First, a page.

Women cycling across Vancouver Island to fight AIDS in Africa

Grandmothers to Grandmothers campaign aiming to raise $55,000

Women in Campbell River are cycling across the Island next weekto raise funds for areas of sub-Saharan Africa afflicted by HIV/AIDS.

The campaigners – many of them grandmothers – are cycling in solidarity with African grandmothers who care for millions of children orphaned by the disease.

“I know what it’s like to raise children, but we have so many more benefits here in this country,” said Mary Lou Mahoney, one of two cyclists from Campbell River participating in this year’s Grandmothers for Africa ride.

Mahoney struggled to raise her children as a single mother. Now she’s a grandmother of two.

A few years ago, she learned about the difficulties faced by women in Africa who carry the burden of childcare in nations hit hard by the virus.

“My struggles are nowhere near what the grandmothers [in Africa] go through,” she said.

It’s her third time taking part in the annual 275 km trek, which raises funds for the Stephen Lewis Foundation, a Toronto-based charity fighting to end HIV/AIDS in Africa.

Pat Johnstone, the other rider from Campbell River, was looking for a cycling group after moving here recently from London, Ont.

“I went to the meeting and found out it was a fundraising group for the Stephen Lewis Foundation,” she said. “It was a good group of ladies, so I thought: ‘I can do that, and next year I can join a bike group.’”

Johnstone is expecting her first grandchild any day now. And international solidarity between grandmothers is at the core of the campaign.

But it’s open to “anybody who has empathy for the plight of these people,” said Vicki Simmons, a volunteer with the Campbell River group.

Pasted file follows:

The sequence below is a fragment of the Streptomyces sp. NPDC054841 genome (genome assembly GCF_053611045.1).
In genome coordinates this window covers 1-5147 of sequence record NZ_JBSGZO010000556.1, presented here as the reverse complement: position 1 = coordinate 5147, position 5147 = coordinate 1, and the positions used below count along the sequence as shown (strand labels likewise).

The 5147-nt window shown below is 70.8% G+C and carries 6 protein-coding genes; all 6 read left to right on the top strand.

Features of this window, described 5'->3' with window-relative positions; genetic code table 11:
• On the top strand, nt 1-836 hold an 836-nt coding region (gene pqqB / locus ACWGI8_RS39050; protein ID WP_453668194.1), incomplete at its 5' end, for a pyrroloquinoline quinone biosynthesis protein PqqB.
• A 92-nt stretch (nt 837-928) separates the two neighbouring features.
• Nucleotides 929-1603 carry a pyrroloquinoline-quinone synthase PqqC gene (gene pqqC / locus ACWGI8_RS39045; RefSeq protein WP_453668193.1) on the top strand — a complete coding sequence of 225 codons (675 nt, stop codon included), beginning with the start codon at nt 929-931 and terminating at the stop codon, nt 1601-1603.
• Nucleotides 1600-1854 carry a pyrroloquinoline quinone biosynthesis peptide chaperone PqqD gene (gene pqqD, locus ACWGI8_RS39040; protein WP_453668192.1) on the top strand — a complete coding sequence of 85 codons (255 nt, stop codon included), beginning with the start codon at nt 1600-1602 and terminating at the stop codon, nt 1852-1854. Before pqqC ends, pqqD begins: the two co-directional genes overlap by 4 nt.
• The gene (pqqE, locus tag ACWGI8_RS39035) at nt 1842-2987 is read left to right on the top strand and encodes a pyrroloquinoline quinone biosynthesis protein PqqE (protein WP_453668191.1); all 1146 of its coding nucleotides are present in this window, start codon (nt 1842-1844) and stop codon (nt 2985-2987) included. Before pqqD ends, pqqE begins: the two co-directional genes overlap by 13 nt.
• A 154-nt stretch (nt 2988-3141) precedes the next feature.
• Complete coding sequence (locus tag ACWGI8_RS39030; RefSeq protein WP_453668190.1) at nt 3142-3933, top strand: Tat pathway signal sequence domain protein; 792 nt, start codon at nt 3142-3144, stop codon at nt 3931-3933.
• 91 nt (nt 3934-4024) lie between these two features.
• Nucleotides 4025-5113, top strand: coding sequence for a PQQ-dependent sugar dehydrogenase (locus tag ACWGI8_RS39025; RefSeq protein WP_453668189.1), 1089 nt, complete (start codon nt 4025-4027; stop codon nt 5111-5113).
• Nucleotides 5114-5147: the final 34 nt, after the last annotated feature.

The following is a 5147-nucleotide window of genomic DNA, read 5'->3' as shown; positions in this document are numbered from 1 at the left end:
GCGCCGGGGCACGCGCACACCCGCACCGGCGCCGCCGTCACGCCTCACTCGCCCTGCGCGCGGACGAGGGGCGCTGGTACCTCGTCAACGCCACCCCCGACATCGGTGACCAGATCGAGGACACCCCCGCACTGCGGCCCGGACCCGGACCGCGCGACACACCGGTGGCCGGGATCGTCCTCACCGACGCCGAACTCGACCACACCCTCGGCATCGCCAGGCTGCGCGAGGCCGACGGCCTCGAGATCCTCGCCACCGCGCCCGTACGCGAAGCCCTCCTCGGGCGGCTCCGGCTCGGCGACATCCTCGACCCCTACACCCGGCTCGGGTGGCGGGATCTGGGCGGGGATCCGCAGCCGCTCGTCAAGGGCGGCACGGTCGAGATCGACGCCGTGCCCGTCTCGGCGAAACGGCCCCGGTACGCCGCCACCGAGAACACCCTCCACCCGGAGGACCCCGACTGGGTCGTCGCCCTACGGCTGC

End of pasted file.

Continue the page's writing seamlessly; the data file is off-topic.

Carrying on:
The aim is to provide funds to community-based organizations in sub-Saharan Africa, where about two-thirds of HIV infections occur.

At the turn of the 21st century, more than one-third of adults were infected with the virus in countries such as Zimbabwe, Botswana and Swaziland.

By 2016, more than 19.4 million people were living in HIV in eastern and southern Africa, and another 6.1 million in western and central Africa.

The Grandmothers to Grandmothers Campaign is led from the grassroots by women in those regions, according to the Stephen Lewis Foundation. Launched in 2006, the effort is based on an anti-colonial vision of women’s rights and solidarity.

The objectives are holistic: the rebuilding of lives afflicted by trauma, to achieve an all-around state of well-being amid the pandemic.

So far, Canadians have raised more than $25 million that has gone towards food, education, medical care, and other essentials, leading to more hopeful, resilient communities, according to the foundation.

The Grandmothers to Grandmothers initiative has reportedly brought together some 10,000 volunteers in 300 chapters internationally. This year, the campaign received a prestigious award from the Geneva Forum for Health for its work empowering women in Africa.

Simmons said it’s the vision of a better world that motivates participants in the annual bike ride, which is now in its 12th year.

“It gets to the heart of the world that we want for our children and grandchildren,” she said. “In a small way, things can get better. And gradually it becomes bigger.”

The bike ride, which takes place Sept. 7-9, involves 25 riders, all of them ages 55 and over. They’re aiming to raise $55,000 this year in donations through the Victoria chapter of Grandmothers for Africa.

To donate online, visit www.victoriagrandmothersforafrica.ca or go to the Victoria Grandmothers for Africa page on Facebook.

@davidgordonkoch
david.koch@campbellrivermirror.com

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